Report: The ESA is looking to make changes to E3, 10,000 more consumers will be at 2020 show

Report: The ESA is looking to make changes to E3, 10,000 more consumers will be at 2020 show

It would seem that US video games trade body The Entertainment Software Association (ESA) wants to switch up its flagship E3 event.

That's according to, which has managed to get its mitts on a pitch deck for E3 2020, in which it would seem that the ESA wants to bring more celebrities and influencers into the June games event, something its membership has already refused to pay for. That's on top of introducing, er, eight "experience hubs" into the show floor between more conventional booths.

This comes as the ESA's membership has agreed to allow a further 10,000 consumers to attend shows from 2020 onwards, bringing the total number of gamers coming to E3 to 25,000. That's over a third of E3 2019's 66,000-strong attendance.

Introducing this mix of trade and consumer attendees makes it seem the ESA wants to make E3 more like Cologne's Gamescom, which is the biggest video games trade show in the world, attracting 373,000 people this year. In the past, ESA members have killed the idea of making the show a consumer event. In fact, there are attempts to introduce an industry day at E3 for members of the trade.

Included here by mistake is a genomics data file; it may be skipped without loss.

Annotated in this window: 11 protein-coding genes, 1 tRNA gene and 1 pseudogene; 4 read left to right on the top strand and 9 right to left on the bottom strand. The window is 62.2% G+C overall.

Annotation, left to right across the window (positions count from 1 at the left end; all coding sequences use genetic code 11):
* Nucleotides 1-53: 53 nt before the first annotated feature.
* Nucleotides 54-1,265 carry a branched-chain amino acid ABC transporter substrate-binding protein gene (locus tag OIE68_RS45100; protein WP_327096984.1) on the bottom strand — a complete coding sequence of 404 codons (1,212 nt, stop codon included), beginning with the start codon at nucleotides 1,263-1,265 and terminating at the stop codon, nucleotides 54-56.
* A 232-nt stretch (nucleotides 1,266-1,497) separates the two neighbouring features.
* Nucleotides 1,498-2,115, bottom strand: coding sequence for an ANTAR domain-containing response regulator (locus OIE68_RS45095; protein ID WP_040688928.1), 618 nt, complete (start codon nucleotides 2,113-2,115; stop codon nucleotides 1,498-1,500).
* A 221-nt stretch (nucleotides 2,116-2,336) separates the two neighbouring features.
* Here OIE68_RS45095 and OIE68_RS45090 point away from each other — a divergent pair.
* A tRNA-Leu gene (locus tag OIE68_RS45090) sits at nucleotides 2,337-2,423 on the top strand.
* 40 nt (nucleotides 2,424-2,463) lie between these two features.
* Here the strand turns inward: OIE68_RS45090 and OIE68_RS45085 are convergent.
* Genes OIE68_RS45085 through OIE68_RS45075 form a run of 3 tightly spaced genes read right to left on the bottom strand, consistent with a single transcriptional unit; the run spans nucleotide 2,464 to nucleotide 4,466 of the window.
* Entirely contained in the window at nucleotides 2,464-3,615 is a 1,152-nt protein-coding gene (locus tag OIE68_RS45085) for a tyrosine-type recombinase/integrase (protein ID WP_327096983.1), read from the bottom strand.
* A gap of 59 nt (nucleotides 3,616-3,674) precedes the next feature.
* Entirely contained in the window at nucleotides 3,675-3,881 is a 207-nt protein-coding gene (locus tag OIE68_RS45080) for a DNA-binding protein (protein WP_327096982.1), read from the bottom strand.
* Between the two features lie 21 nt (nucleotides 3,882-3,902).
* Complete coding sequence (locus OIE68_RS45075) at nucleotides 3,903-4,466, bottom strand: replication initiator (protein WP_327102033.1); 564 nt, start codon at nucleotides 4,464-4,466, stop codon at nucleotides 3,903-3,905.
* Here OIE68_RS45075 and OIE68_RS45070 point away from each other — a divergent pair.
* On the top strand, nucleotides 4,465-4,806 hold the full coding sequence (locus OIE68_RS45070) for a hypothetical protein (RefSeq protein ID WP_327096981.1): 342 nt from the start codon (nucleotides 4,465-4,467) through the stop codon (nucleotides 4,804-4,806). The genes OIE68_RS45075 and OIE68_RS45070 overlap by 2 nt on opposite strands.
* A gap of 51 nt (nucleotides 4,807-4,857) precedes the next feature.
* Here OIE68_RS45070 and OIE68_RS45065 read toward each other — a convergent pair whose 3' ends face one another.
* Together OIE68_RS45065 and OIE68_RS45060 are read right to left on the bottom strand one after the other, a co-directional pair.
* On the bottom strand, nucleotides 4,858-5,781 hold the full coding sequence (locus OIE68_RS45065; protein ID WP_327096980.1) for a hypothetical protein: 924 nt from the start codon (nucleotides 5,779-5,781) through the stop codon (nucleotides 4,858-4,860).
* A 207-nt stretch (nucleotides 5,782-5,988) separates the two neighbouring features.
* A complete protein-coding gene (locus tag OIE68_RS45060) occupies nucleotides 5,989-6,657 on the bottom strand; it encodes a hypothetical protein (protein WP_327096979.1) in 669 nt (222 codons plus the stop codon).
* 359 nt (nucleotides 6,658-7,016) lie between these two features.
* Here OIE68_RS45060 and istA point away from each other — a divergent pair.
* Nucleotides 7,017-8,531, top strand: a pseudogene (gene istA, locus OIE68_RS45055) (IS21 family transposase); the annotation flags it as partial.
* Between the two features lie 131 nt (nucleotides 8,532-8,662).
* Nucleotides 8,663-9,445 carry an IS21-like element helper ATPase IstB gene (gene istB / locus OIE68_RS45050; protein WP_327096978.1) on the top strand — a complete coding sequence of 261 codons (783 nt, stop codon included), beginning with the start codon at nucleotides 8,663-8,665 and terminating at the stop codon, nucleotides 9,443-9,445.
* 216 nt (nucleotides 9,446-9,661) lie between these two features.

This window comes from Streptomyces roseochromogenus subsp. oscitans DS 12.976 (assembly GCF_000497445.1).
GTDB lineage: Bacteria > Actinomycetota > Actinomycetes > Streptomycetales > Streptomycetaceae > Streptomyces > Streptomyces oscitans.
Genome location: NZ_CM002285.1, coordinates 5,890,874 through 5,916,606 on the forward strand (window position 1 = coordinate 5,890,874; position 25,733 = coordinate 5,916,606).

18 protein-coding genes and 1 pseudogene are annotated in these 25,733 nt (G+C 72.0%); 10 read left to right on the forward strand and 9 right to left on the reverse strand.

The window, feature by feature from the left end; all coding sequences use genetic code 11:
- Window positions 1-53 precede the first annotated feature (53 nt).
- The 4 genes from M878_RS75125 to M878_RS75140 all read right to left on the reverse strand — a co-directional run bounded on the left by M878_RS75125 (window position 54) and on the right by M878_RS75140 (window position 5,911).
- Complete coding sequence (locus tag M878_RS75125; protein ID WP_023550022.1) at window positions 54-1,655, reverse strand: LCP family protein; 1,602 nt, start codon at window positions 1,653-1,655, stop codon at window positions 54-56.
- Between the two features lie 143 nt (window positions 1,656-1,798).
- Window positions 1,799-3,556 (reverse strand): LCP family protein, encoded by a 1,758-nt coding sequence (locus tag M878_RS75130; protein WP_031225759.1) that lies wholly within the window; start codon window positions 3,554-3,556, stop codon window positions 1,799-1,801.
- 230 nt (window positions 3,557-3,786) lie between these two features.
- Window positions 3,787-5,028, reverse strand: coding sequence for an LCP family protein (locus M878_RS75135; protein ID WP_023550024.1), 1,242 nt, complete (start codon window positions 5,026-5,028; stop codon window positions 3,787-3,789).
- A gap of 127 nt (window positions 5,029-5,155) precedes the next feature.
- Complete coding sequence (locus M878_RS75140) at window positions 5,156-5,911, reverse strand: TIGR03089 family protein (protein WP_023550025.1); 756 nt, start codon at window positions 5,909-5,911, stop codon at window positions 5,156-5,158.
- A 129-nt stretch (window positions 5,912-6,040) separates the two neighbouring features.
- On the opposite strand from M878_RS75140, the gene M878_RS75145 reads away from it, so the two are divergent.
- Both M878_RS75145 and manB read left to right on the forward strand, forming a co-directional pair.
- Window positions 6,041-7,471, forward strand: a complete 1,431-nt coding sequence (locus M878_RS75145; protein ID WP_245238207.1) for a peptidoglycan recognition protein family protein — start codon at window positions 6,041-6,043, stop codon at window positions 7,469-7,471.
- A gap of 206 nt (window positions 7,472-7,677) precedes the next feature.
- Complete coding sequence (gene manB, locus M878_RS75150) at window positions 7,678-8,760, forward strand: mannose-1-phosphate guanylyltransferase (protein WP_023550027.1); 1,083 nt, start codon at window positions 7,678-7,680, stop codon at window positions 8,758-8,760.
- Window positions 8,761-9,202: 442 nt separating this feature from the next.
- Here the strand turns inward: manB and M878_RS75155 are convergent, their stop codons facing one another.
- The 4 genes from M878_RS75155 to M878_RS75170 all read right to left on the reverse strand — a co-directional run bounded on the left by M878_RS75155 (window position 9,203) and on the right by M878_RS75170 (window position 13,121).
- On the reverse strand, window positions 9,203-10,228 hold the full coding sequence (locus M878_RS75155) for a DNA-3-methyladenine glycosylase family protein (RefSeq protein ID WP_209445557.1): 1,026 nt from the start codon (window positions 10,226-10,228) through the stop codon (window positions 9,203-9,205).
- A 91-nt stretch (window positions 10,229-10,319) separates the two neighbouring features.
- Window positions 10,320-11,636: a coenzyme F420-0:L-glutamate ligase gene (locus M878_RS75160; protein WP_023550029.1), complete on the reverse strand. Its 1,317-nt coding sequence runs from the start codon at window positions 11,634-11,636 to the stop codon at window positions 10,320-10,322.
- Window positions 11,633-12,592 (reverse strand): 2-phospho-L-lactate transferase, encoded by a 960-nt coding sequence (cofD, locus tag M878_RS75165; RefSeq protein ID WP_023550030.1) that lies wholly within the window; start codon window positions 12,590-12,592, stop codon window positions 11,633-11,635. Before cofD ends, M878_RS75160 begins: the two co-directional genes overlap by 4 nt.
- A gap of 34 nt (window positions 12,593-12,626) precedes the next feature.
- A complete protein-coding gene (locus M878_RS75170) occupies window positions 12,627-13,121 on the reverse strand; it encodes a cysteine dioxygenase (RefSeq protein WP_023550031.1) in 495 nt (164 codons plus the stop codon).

The trade body is, however, looking to make the most of folks spending hours lining up to play the hottest new releases with... “queuetainment", which would see attendees being marketed to.

Also of note to journalists attending E3 is the proposed introduction of paid media partnerships, which would see the ESA able "to control content and the message," which is no doubt of huge value to companies showing games on the floor who don't want negative PR. That's certainly one to keep an eye on when coverage starts rolling out for E3 2020!

This follows The ESA accidentally leaking personal information of 2,000 members of press, industry analysts and influencers who attended E3 2019.

PCGamesInsider Contributing Editor

Alex Calvin is a freelance journalist who writes about the business of games. He started out at UK trade paper MCV in 2013 and left as deputy editor over three years later. In June 2017, he joined Steel Media as the editor for new site In October 2019 he left this full-time position at the company but still contributes to the site on a daily basis. He has also written for, VGC, Games London, The Observer/Guardian and Esquire UK.